eurasian-bullfinch

November 7, 2015 - Eurasian Bullfinch, Common Bullfinch, or Bullfinch (Pyrrhula pyrrhula)

These stocky finches are found in Europe and Asia. They eat a variety of seeds and berries, along with the shoots of fruit trees. They sometimes damage fruit crops, like cherries, by eating new growth from the trees in the spring and have been considered a pest. Their nests are built from twigs, moss, lichens, and roots. Females incubate the eggs and both parents feed the chicks, often raising a second brood after the chicks have fledged. In the Victorian era, they were kept as caged birds for their appearance and song and taught to mimic music. This TED talk mentions the practice in more detail: http://www.ted.com/talks/tim_birkhead_the_wisdom_of_birds

Endagered : Eurasian Bullfinch by *phalalcrocorax

“Another specie considered as endangered (Vulnerable to be precise) at least in France.
Again, the menace is linked to human activity… they are trapped a lot in order to be sold. Now, it is strictly forbidden… but that doesn’t stop poachers (for example, when I showed this picture and told it was in Paris, I received lots of email asking for the precise place).”

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This squat little fellow is a Eurasian Bullfinch (Pyrrhula pyrrhula), a pudgy bird also known as the Common Bullfinch and found throughout Europe and throughout most of Asia. While the first thing that might strike someone upon seeing this bird is its plump build and stocky beak and neck, researchers have recently been interested in the shape of a different feature of this bird.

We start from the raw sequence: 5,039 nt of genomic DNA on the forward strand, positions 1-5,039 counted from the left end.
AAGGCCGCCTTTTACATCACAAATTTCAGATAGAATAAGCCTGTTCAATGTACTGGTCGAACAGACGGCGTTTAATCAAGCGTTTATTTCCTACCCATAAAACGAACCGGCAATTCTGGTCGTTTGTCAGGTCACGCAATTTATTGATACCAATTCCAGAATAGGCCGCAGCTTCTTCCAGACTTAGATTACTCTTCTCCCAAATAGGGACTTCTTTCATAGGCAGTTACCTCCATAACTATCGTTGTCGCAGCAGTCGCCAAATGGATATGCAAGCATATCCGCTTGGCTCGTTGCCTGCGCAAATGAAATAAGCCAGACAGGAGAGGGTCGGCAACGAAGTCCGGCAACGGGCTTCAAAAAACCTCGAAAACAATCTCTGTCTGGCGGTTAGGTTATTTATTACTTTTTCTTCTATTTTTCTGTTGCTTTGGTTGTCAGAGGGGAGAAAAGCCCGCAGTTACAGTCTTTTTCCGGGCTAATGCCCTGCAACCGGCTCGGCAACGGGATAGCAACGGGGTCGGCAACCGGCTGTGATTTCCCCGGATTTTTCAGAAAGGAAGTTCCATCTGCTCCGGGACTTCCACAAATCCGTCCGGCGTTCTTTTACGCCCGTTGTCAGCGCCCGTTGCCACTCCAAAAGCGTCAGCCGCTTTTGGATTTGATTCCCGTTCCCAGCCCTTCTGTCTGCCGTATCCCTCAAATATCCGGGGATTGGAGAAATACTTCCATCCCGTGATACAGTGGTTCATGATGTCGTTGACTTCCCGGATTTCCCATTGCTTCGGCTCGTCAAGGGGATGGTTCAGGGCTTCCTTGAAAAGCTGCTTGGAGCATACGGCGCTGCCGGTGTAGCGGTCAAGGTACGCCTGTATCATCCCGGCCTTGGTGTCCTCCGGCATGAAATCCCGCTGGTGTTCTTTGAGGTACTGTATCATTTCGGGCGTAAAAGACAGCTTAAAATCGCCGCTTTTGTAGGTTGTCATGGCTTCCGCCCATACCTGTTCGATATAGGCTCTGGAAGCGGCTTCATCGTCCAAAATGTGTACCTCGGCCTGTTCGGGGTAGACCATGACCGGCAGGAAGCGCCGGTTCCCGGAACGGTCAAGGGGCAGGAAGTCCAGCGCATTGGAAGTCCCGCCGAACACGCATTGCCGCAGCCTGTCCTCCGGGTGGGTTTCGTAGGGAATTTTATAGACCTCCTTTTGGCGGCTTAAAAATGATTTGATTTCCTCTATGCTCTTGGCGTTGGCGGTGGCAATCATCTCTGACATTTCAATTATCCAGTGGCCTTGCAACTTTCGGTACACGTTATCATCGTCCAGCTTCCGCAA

Most songbird sperm seems to stick to one particular shape: pointed at the top, with a helix shape for the tail. This bullfinch is very different though, possibly the most different of any songbird tested so far. Eurasian Bullfinch sperm is fairly short and rounded, rather like the bird itself. There has been some suggestion that this unusual shape came from a lack of directional selection on sperm shape because of low sperm competition in this species. Basically, some scientists think that because multiple males aren’t always mating with the same females in this species, there hasn’t been anything weeding out less efficient sperm shapes. Male Eurasian Bullfinches simply drifted to the shape they have now, with nothing pushing for a particularly fast shape, like the normal helix structure. More data is needed before anything conclusive is decided though, so there’s an interesting question to be answered!